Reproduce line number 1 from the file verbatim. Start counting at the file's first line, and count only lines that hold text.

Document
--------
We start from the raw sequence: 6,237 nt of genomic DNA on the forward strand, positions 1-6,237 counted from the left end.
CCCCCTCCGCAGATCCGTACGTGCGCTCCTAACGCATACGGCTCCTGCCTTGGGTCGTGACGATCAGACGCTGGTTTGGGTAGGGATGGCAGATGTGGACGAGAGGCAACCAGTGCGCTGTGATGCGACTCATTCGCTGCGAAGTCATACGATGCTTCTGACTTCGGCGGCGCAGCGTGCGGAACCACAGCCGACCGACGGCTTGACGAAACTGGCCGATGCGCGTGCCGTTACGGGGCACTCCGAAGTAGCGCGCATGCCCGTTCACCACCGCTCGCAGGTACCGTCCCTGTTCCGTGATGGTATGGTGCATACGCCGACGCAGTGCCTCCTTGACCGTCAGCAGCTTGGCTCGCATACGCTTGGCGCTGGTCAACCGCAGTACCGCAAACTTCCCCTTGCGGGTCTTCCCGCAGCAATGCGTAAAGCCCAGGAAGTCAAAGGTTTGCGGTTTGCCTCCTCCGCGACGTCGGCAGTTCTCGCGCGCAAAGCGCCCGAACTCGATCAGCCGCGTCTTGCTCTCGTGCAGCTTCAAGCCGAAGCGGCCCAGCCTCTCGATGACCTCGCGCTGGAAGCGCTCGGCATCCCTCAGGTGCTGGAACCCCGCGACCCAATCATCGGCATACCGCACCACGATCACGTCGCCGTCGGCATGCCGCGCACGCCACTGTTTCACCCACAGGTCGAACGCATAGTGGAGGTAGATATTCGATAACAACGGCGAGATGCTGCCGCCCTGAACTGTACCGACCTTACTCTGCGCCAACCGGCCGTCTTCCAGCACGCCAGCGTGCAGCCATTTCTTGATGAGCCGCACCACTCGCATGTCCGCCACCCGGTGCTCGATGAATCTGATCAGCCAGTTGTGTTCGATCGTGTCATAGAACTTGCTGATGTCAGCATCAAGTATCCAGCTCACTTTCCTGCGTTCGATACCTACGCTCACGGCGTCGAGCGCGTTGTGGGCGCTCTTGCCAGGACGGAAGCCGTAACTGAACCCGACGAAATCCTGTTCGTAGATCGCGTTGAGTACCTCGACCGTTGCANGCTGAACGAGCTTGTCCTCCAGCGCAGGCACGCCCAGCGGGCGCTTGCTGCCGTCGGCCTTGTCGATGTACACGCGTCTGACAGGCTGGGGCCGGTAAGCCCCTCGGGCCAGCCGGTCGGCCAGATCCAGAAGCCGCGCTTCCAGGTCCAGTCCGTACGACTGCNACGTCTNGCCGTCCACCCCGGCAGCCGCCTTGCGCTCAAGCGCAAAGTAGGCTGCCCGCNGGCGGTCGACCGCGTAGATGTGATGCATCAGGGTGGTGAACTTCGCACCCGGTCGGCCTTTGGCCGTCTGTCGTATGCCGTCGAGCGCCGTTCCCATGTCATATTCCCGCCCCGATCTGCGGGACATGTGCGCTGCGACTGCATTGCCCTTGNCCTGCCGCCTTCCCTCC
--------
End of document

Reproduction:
We start from the raw sequence: 6,237 nt of genomic DNA on the forward strand, positions 1-6,237 counted from the left end.